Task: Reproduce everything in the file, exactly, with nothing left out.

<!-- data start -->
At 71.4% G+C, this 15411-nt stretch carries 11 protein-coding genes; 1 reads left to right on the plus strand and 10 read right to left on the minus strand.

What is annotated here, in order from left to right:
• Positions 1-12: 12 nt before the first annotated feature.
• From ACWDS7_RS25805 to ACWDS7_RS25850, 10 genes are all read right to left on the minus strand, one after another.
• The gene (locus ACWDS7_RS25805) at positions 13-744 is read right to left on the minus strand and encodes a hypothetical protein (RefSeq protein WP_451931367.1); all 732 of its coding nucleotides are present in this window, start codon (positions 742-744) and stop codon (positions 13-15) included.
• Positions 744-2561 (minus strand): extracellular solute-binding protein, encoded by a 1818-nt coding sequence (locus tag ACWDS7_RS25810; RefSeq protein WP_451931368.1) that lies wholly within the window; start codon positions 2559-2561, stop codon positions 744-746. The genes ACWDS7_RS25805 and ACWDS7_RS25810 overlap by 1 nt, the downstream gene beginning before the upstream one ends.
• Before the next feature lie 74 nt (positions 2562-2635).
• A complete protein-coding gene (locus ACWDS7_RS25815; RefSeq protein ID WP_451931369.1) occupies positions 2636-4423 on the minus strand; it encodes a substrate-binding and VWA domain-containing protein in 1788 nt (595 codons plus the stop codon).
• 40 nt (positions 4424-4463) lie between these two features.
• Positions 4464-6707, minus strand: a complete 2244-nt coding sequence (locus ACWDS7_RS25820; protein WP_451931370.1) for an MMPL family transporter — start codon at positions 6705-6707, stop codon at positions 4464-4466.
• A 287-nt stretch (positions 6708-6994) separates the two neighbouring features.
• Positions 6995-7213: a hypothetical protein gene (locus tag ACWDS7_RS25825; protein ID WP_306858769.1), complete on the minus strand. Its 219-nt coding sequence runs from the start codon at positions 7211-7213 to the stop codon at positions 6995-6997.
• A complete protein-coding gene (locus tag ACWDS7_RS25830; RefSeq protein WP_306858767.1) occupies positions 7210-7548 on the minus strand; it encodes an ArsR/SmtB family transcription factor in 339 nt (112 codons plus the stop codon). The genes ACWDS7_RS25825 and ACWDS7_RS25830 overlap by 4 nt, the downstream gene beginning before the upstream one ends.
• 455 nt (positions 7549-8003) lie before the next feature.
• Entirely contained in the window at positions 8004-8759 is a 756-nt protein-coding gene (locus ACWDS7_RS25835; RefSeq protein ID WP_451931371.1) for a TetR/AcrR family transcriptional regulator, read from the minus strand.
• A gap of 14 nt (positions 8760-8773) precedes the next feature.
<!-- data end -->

At 71.4% G+C, this 15411-nt stretch carries 11 protein-coding genes; 1 reads left to right on the plus strand and 10 read right to left on the minus strand.

What is annotated here, in order from left to right:
• Positions 1-12: 12 nt before the first annotated feature.
• From ACWDS7_RS25805 to ACWDS7_RS25850, 10 genes are all read right to left on the minus strand, one after another.
• The gene (locus ACWDS7_RS25805) at positions 13-744 is read right to left on the minus strand and encodes a hypothetical protein (RefSeq protein WP_451931367.1); all 732 of its coding nucleotides are present in this window, start codon (positions 742-744) and stop codon (positions 13-15) included.
• Positions 744-2561 (minus strand): extracellular solute-binding protein, encoded by a 1818-nt coding sequence (locus tag ACWDS7_RS25810; RefSeq protein WP_451931368.1) that lies wholly within the window; start codon positions 2559-2561, stop codon positions 744-746. The genes ACWDS7_RS25805 and ACWDS7_RS25810 overlap by 1 nt, the downstream gene beginning before the upstream one ends.
• Before the next feature lie 74 nt (positions 2562-2635).
• A complete protein-coding gene (locus ACWDS7_RS25815; RefSeq protein ID WP_451931369.1) occupies positions 2636-4423 on the minus strand; it encodes a substrate-binding and VWA domain-containing protein in 1788 nt (595 codons plus the stop codon).
• 40 nt (positions 4424-4463) lie between these two features.
• Positions 4464-6707, minus strand: a complete 2244-nt coding sequence (locus ACWDS7_RS25820; protein WP_451931370.1) for an MMPL family transporter — start codon at positions 6705-6707, stop codon at positions 4464-4466.
• A 287-nt stretch (positions 6708-6994) separates the two neighbouring features.
• Positions 6995-7213: a hypothetical protein gene (locus tag ACWDS7_RS25825; protein ID WP_306858769.1), complete on the minus strand. Its 219-nt coding sequence runs from the start codon at positions 7211-7213 to the stop codon at positions 6995-6997.
• A complete protein-coding gene (locus tag ACWDS7_RS25830; RefSeq protein WP_306858767.1) occupies positions 7210-7548 on the minus strand; it encodes an ArsR/SmtB family transcription factor in 339 nt (112 codons plus the stop codon). The genes ACWDS7_RS25825 and ACWDS7_RS25830 overlap by 4 nt, the downstream gene beginning before the upstream one ends.
• 455 nt (positions 7549-8003) lie before the next feature.
• Entirely contained in the window at positions 8004-8759 is a 756-nt protein-coding gene (locus ACWDS7_RS25835; RefSeq protein ID WP_451931371.1) for a TetR/AcrR family transcriptional regulator, read from the minus strand.
• A gap of 14 nt (positions 8760-8773) precedes the next feature.